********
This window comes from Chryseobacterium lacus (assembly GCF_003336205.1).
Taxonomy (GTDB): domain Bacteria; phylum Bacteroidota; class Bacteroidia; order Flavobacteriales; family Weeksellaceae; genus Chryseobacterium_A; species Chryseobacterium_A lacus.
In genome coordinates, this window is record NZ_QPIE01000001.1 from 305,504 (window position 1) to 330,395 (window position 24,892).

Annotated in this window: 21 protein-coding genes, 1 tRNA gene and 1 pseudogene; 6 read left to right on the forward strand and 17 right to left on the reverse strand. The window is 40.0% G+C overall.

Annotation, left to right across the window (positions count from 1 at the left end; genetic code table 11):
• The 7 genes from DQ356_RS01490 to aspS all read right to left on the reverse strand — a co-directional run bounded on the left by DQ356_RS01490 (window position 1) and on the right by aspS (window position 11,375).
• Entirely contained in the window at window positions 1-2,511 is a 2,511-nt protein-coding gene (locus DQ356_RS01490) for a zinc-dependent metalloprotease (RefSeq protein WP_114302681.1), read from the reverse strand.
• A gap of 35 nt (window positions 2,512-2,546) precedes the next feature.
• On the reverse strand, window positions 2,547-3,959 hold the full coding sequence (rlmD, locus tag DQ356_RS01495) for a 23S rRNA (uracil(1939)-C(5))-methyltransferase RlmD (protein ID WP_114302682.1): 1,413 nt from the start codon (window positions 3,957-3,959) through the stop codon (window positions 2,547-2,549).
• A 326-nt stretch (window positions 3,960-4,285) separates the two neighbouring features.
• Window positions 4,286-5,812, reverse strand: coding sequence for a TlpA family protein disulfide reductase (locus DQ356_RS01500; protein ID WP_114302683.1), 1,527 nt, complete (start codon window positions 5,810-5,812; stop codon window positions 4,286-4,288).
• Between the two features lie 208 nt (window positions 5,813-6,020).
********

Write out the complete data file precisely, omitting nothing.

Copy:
This window comes from Chryseobacterium lacus (assembly GCF_003336205.1).
Taxonomy (GTDB): domain Bacteria; phylum Bacteroidota; class Bacteroidia; order Flavobacteriales; family Weeksellaceae; genus Chryseobacterium_A; species Chryseobacterium_A lacus.
In genome coordinates, this window is record NZ_QPIE01000001.1 from 305,504 (window position 1) to 330,395 (window position 24,892).

Annotated in this window: 21 protein-coding genes, 1 tRNA gene and 1 pseudogene; 6 read left to right on the forward strand and 17 right to left on the reverse strand. The window is 40.0% G+C overall.

Annotation, left to right across the window (positions count from 1 at the left end; genetic code table 11):
• The 7 genes from DQ356_RS01490 to aspS all read right to left on the reverse strand — a co-directional run bounded on the left by DQ356_RS01490 (window position 1) and on the right by aspS (window position 11,375).
• Entirely contained in the window at window positions 1-2,511 is a 2,511-nt protein-coding gene (locus DQ356_RS01490) for a zinc-dependent metalloprotease (RefSeq protein WP_114302681.1), read from the reverse strand.
• A gap of 35 nt (window positions 2,512-2,546) precedes the next feature.
• On the reverse strand, window positions 2,547-3,959 hold the full coding sequence (rlmD, locus tag DQ356_RS01495) for a 23S rRNA (uracil(1939)-C(5))-methyltransferase RlmD (protein ID WP_114302682.1): 1,413 nt from the start codon (window positions 3,957-3,959) through the stop codon (window positions 2,547-2,549).
• A 326-nt stretch (window positions 3,960-4,285) separates the two neighbouring features.
• Window positions 4,286-5,812, reverse strand: coding sequence for a TlpA family protein disulfide reductase (locus DQ356_RS01500; protein ID WP_114302683.1), 1,527 nt, complete (start codon window positions 5,810-5,812; stop codon window positions 4,286-4,288).
• Between the two features lie 208 nt (window positions 5,813-6,020).